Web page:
What’s bacon got to do with it, anyway?

I’m still disgruntled at the 1970’s notion that I should “bring home the bacon, fry it up in the pan” and never let “my man” forget he’s a man.
I didn’t remember quite how disgruntled until I read Jennifer Petriglieri’s article “What I Learned About Equal Partnership By Studying Dual-Income Couples” in The Atlantic (October 13, 2019) which stirred up the ole’ memory banks.

Let me start by reflecting on what was missing from that 1970’s advertising jingle and the picture it painted (along with so many other societal messages) for us GenX girls. Missing activities like setting the table, serving the bacon, scrubbing the frying pan, helping the kiddos with homework, making the cupcakes for the school party, getting them to Little League games and music lessons, bathed and to bed on time. All so hubby could have his cuddle with wifey-poo, who — rather than being exhausted by all these activities — was titillated by them and eager to please.

Balance was clearly a foreign concept at the time.
The message was clear. We could have it all as long as we were willing to do it all. This is not just subtext. I well remember a placard hanging on my grandmother’s kitchen wall about the importance of a woman being a servant to family, a saint in the community, and a whore in bed. I paraphrase — but not by much.

My child’s sense of justice was puzzled by the notion that to be good and worthy, a woman must also be bad. In my rebellious late teens and young twenties, I reveled in the supposed freedom of it. When it came time to raise a family, I resented it. At least as much as women before me seemed to resent my pointing out that the boat was somehow missed in creating equal opportunity for both women and men.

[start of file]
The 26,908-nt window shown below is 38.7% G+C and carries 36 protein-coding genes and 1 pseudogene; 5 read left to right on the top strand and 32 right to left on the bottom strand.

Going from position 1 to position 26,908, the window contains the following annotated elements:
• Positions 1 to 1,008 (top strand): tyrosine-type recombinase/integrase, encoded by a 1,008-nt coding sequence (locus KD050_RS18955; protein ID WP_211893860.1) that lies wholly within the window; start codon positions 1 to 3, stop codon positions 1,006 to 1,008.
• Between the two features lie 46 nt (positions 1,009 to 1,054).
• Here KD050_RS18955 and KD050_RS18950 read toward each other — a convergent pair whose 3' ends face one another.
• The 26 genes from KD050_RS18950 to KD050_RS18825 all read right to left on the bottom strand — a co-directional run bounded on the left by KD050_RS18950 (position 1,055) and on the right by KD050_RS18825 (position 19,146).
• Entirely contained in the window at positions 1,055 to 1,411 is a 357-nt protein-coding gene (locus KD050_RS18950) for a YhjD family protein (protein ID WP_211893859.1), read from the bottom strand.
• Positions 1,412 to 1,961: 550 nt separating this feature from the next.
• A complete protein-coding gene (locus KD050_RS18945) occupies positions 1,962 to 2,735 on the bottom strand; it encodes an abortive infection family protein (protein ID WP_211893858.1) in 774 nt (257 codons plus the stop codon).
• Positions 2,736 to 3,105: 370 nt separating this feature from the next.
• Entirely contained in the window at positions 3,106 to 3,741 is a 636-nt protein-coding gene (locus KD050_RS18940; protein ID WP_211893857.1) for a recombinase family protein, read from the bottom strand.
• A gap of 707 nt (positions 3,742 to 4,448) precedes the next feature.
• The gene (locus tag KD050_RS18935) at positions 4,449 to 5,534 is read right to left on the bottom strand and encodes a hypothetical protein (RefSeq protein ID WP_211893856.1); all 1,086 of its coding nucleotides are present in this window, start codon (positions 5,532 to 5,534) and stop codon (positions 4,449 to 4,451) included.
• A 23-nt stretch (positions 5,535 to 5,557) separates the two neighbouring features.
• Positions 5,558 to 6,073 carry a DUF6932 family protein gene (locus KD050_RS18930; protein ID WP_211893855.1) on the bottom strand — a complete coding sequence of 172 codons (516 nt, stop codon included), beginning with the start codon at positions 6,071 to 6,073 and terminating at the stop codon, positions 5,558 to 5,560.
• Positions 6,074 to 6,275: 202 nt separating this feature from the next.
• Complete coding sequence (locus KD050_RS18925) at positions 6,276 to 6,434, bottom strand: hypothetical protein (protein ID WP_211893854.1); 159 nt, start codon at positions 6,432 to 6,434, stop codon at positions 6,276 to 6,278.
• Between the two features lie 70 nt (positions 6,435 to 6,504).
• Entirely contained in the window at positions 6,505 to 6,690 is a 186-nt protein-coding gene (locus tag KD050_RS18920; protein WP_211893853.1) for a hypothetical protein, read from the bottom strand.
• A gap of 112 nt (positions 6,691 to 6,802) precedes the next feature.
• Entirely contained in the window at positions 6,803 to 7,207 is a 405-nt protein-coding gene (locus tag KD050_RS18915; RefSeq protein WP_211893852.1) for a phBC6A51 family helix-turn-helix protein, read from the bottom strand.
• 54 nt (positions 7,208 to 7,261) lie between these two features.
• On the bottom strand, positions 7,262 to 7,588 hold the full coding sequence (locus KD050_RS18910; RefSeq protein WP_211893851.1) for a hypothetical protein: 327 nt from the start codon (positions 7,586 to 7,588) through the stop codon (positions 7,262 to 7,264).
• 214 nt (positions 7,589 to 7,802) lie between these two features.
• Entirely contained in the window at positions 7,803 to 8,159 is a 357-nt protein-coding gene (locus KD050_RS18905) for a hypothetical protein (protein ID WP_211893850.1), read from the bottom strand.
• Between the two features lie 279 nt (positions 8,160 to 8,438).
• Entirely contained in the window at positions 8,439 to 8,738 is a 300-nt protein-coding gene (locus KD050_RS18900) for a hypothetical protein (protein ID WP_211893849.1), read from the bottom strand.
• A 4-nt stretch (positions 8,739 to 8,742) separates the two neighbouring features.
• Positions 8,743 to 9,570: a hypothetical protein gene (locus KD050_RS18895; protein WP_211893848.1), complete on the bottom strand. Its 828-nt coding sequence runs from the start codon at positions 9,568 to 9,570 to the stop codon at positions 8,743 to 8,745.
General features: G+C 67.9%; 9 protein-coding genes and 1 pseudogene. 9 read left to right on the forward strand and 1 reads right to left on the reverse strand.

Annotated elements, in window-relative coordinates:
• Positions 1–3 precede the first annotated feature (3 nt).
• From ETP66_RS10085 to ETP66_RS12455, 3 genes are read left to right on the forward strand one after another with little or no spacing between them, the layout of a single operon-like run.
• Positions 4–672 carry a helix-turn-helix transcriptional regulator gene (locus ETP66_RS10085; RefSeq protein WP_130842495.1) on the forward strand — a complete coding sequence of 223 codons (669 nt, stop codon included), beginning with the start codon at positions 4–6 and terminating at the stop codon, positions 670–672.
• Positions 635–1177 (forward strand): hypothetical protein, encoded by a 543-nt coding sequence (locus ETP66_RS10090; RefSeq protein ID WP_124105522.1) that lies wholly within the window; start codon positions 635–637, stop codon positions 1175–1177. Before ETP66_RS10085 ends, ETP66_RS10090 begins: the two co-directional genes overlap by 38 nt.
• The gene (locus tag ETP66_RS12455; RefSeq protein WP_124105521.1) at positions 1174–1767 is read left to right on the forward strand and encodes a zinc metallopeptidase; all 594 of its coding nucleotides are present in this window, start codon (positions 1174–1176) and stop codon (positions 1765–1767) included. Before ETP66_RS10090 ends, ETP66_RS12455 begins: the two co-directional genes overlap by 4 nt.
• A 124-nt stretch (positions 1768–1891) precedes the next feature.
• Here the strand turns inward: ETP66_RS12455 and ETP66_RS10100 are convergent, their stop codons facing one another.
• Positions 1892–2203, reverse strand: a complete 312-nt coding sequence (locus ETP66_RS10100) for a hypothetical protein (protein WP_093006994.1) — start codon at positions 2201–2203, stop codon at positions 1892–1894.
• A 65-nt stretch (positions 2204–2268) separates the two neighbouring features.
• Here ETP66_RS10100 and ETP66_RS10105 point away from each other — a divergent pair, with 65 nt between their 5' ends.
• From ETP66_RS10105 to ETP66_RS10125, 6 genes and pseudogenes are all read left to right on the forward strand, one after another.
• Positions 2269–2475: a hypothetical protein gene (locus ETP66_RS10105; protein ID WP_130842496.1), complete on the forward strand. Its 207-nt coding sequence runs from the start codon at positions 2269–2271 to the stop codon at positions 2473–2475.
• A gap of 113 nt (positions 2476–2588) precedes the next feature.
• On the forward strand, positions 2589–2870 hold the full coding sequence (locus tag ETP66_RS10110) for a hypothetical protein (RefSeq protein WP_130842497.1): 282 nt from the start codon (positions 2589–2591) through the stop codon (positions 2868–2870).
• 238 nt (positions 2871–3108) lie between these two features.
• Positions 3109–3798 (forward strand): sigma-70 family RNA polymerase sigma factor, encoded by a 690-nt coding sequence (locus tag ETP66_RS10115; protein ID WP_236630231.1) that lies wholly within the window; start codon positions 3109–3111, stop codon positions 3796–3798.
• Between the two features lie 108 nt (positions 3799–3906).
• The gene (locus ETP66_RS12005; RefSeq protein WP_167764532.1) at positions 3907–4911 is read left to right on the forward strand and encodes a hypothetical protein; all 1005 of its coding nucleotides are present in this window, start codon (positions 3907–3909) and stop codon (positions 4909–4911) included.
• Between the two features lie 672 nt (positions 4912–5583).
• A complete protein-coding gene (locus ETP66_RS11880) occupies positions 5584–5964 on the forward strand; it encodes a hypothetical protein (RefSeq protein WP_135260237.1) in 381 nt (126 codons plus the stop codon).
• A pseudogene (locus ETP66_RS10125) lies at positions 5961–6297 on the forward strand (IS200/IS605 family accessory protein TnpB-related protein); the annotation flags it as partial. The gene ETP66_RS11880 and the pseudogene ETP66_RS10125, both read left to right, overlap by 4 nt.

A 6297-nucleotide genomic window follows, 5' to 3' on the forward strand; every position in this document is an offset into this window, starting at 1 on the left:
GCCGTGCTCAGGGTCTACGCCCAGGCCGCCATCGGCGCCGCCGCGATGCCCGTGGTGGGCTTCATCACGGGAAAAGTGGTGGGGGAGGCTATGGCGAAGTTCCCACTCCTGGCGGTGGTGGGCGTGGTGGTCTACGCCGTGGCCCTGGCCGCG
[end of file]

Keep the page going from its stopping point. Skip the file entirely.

But, it’s good to have a dream, something to fight for, right? What I hope for upcoming generations is that they can find the support and encouragement to really take the bull by the horms and live into the 50/50 marriage described by Ms. Petriglieri.

In her words, such a marriage is about more than splitting the housework equally. It is a “social revolution that starts at home, with both partners making commitments—and a plan—to challenge society’s endless pulls.”

And if that’s not worth fighing for, I don’t know what is . . . 


a moment in time

I swipe the so-called instant and private message and poof! Gone! 
Rather like those early days when a much younger and smaller you still 
clung to me for comfort. We spent hours – courtesy of the annual pass 
given us for a Christmas present, otherwise we could not have 
afforded it – at the zoo. We would snuggle deep in the stony crevice and
watch jellyfish float up and down, listen to the soothing gurgle of water 
and the tender sounds of harp music. There was peace and comfort 
there – surely worth clinging to, even if just in memory.


Interesting, how at age 50, those early childhood memories become a bit more vivid.

One of the September NaHaiWriMo prompt words was “roadrunner.” This naturally took me down memory lane to Saturday morning cartoons.

Whether at home on the couch with dad, or bouncing on Grammie’s bed while she tried to sip her coffee without spilling from her antics, Saturday morning cartoons were a given. Predictable, treasured time filled with giggles and belly laughs before weekend chores and  errands.

As a young parent, I didn’t have cable. I did have a small TV-VHS player. A friend lent me  videotaped cartoons for my son when we were stuck at home while he got over some lengthy virus. Bored, glum and feverish, I will never forget his delighted laughter as he watchd the first cartton. Soul food!

Who? Me?!?!

It’s so reassuring to know that one isn’t alone in one’s predilections. (Yes, I just used that word.)

Ethan Hauser’s musings on the “plight of the office introvert” in a recent NY Times Op-Ed got me both giggling and mournfully realizing the only way to get an office to myself would be to: